Tommy Hyland - Leader of Highly Profitable Blackjack Teams
Tommy Hyland's entire life seems to revolve around one form of gambling or another, but he's most famous for his skills at blackjack. Not only was he an amazing blackjack player who mastered the art of card counting, he was also a respected manager of not one but two high performance blackjack teams. Although his teams have made millions of dollars over the course of the years, enjoying the game is more important to Tommy than any amount of money he could earn.
In an interview with RWM's Gambling Wizards, Tommy said this regarding the benefits of being on a blackjack team, "Yeah, there are a lot of great things about playing on a team. There's the camaraderie. You have somebody to travel with. You learn things from each other. You share information. It seems like you can really come up with ideas when you have a team."
Early Experiences with Gambling
Tommy was born in New Jersey during the 1950s, and that's where he spent the majority of his childhood. His father gambled occasionally when Tommy was younger, going to the racetrack or the pool halls once or twice a month. Before Tommy really started gambling, he would play a game with his friends that involved throwing pennies at a brick wall and seeing which penny landed closest to the wall after it fell.
The person whose coin landed closest to the wall won both pennies. This vintage game is often referred to as "pinching pennies," and it could be considered a very mild form of gambling. They eventually started using larger coins: nickels, dimes, and quarters. From there he started placing bets with his friends concerning what he could do in a game of basketball or in a round of golf.
Once he entered high school, he stopped placing bets for awhile and instead focused on collecting bets. He would make photocopies of standard parlay cards, hand them out to people at school, and watch the money roll in every week. Some weeks he only made thirty dollars, while other weeks he made fifty or more. This was a substantial amount of money considering his age and the time period.
Tommy decided to make his own spreadsheets once, so that people in his school could place bets on high school sports instead. His numbers were so off that he lost over $400 in one night; he had to sell his pool table to cover all of the costs. That was the last time Tommy tried to be the bookkeeper, as it was clear that he was meant to be the player.
He spent the last couple years of high school focusing on playing golf, and earning himself a hefty scholarship to Wittenberg University in Ohio. His major was technically political science, but he spent many hours playing golf every day and avoided doing schoolwork. Tommy also spent a great deal of time playing poker in different friend's dorm rooms on the weekends.
Tommy enjoyed reading for leisure, and eventually stumbled upon a couple books about blackjack, as anything regarding gambling always interested him. One of those books happened to be, Playing Blackjack as a Business, by Lawrence Revere.
Tommy and his roommate practiced the different strategies addressed in the book in their dorm until they were ready to try out their methods in a real casino. Over Christmas break of 1978, Tommy and his roommate spent almost every day travelling the fifty miles from Tommy's house to Atlantic City where they could play in a real brick and mortar casino for the first time. Resorts International was the only casino open at that time.
He had very little success with his first few encounters with the casino, but his friend won several thousand dollars over the break. This motivated Tommy to practice those card counting methods more often, as he believed he too could make a fortune.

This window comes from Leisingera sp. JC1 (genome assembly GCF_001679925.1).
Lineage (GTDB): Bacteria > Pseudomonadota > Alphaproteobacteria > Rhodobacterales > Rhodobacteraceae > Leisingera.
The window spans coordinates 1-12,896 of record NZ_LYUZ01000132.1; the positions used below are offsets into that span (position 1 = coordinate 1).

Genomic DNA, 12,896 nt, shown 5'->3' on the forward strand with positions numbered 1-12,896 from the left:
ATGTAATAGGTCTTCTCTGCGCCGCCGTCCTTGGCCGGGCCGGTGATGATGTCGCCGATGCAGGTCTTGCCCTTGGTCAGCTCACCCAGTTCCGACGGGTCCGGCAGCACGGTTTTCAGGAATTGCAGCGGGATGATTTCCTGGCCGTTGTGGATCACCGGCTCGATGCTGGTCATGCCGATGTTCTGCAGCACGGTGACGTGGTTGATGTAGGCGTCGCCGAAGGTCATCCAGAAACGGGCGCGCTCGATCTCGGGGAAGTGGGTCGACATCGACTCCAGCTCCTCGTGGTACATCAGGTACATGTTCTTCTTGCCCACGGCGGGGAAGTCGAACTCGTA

Tommy teamed up with another roommate of his, who had also been learning how to count cards. They would sit next to each other at the $5 tables, one of them would count the low cards while the other one would count the high cards. They would then whisper their findings to each other in order to make educated bets. Over the course of several months, they made approximately four thousand dollars each.
It was around this time that Tommy started reading, "Professional Blackjack," by Stanford Wong. This book helped them improve their card counting methods substantially, and the increase in their bankroll was proof of that. As time went on, Tommy started reading several other books about blackjack, paying most attention to, "Million Dollar Blackjack," by Ken Uston. Ken emphasized the value of using teams to make a fortune in his book, and that's just what Tommy did.
The Original Hyland Blackjack Team
Hyland and his partner started looking for future candidates who they could invite to be on their team, and after looking for several months they finally found the two men they were looking for. All four members of Tommy Hyland's first blackjack team had to contribute four thousand dollars in order for the team to have a large enough bankroll to make the kind of profit they were aiming for.
They each had to play for a set amount of hours, but they didn't have to formally keep track of those hours. Generally they would all start at 8pm and go to 2am or later. At the end of each week, the team would split their combined profit evenly between the four of them. They would use a variety of different techniques including ace sequencing and shuffle tracking.
After about five weeks of bringing in steady money, a man named Art who had been watching their every move begged and pleaded for the opportunity to join their team. After a couple more weeks of contemplation, Tommy decided to let him join the team as well. He won almost every hand that was dealt to him and brought the team in a lot of money fast. He ended up being a wonderful asset to the team, and they were happy to have him there.
In December, 1979 Resorts International ran a two week test run that allowed card counters to openly play in their facilities with no fear of getting barred for their actions. The casino did this so that they could get an inside scoop on the methods that card counters use, so that they could prevent future cheating. Tommy and his original team made hundreds of thousands of dollars over the course of these two weeks, and they were inspired to make even more.
Many of his teammates decided to travel to Asia, as they seldom barred card counters and they thought they would have a great chance of making millions. They used Stanford Wong's book, Blackjack In Asia, as a reference during their time there.
Another Hyland Blackjack Team